“Taşı Taş Gibi, Ahşabı Ahşap Gibi Göstermek”: Frank Lloyd Wright’ın Malzeme Teorisi

2012-6-1
Şahin Burat, Esra
Frank Lloyd Wright's stance on the subject addressed in this essay seems unequivocal: "Architecture is in the nature of materials." Throughout his prolific career, he argued that every material has its own nature, which should be known, conformed to, and frankly expressed by the designer. The designer's task, he argued, was to develop the material into the form, proportion, and ornamentation that is inherent in the material itself, instead of imposing forms upon it. A correct use of the material that abided by its intrinsic nature would determine the image of the building, as each material suggested its own plan type, construction technique, and appearance. Why should modern architects proceed in this way? Wright felt this method would allow them to overcome the historicist and eclectic attitude that prevailed in the previous century. And he was not alone in thinking this; his premises were accepted and restated by many other pioneers of twentieth century architecture. Advanced as a central tenet of modernism, it eventually became the conventional understanding of the material qualities, and remains so today well-established and often-repeated. Given this broad acceptance, it is perhaps not surprising that the content, origins, implications, and understanding of "nature" and "design" assumed in this truism have rarely been questioned. Yet, the idea that every material has its own independent, transparent and constant nature that should be expressed through design and construction was unknown in the history of architecture before the seventeenth century. Neither Vitruvius nor Alberti, whose treatments of materials were very thorough, ever mentioned the "nature of the materials" and their "true expression." But that does not mean this notion was original or specific to twentieth century architectural thought. While presented as a ground-breaking discovery by Frank Lloyd Wright, it was, in fact, put forth and developed by several European architects from the seventeenth century onwards. This paper explores Frank Lloyd Wright's idea that design should be true to the nature of materials. The study is both historical and theoretical; it considers Wright's architectural practice, and offers an analysis of its precedents. The first part of the essay examines Wright's writings, inquiring into the changing content and meaning of his understanding of "the nature of the material." The second part searches for the sources of his theory in architectural literature, some of which he knew yet neglected to mention. The 18th century emergence and 19th century development of the idea of "truth to nature of the materials" is presented here, by examining the works of Carlo Lodoli, Jean-Nicolas-Louis Durand, and Eugene-Emmanuel Viollet-le-Duc. It is also shown that while Wright and his predecessors seem to argue for a similar approach towards materials, because they use similar terminology and phrasing, their understanding of the "nature of the material" and ways of expressing it greatly varied. By demonstrating the similarities and the divergences in their treatments, the essay also offers an insight into the content and the meaning that Wright and the others attributed to the concept of "nature." The third part of the essay re-describes two prominent projects from Wright's oeuvre from the perspective of this inquiry. The treatment of materials in the Taliesin House and Studio and the Fallingwater House -buildings that Wright thought expressed the nature of the materials in an exemplary manner- is analyzed in the light of his material philosophy. I will show that while Wright argued for deferring to the "intrinsic" qualities of materials, he imposed his own forms and images on them. The fourth and the last part of this study draws attention to the reduction of the understanding of material qualities in these theories and buildings, understanding reduced to a fixed and straightforward kind of knowledge that greatly diminished the multifaceted and infinitely creative architectural quest for selecting and handling materials.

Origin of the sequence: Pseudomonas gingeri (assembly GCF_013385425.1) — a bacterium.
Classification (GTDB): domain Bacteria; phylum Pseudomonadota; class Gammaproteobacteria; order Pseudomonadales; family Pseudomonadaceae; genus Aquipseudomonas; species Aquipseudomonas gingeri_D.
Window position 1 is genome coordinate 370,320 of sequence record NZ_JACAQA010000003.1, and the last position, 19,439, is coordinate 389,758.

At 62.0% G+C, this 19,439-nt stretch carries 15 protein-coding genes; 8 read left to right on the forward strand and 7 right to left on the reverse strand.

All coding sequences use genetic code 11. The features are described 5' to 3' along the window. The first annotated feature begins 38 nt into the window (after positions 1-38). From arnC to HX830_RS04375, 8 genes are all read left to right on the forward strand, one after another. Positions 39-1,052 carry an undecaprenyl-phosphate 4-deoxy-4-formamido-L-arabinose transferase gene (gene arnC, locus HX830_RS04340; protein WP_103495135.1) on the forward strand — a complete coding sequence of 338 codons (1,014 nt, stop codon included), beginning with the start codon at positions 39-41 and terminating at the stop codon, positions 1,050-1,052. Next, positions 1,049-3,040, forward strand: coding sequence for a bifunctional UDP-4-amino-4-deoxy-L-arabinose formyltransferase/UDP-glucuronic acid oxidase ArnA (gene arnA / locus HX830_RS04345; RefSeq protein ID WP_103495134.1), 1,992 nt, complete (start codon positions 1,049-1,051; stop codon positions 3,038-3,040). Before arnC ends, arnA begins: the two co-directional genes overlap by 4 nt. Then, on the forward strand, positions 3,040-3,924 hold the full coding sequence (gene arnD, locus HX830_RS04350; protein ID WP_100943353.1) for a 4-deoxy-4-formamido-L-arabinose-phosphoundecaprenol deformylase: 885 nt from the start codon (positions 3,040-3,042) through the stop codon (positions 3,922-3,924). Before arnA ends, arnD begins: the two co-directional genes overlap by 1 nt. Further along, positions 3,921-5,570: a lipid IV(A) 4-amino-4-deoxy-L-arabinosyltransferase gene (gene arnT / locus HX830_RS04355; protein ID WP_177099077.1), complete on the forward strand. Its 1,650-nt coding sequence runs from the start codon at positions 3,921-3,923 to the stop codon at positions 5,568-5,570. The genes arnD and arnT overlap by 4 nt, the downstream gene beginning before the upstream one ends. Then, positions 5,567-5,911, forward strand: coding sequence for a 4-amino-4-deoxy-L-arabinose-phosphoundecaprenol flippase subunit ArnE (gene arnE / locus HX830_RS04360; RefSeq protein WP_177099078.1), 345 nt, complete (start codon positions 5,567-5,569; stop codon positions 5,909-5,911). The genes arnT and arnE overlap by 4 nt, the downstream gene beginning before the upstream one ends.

Citation Formats
E. Şahin Burat, ““Taşı Taş Gibi, Ahşabı Ahşap Gibi Göstermek”: Frank Lloyd Wright’ın Malzeme Teorisi,” METU JOURNAL OF THE FACULTY OF ARCHITECTURE, 2012, Accessed: 00, 2020. [Online]. Available: http://jfa.arch.metu.edu.tr/archive/0258-5316/2012/cilt29/sayi_1/321-338.pdf.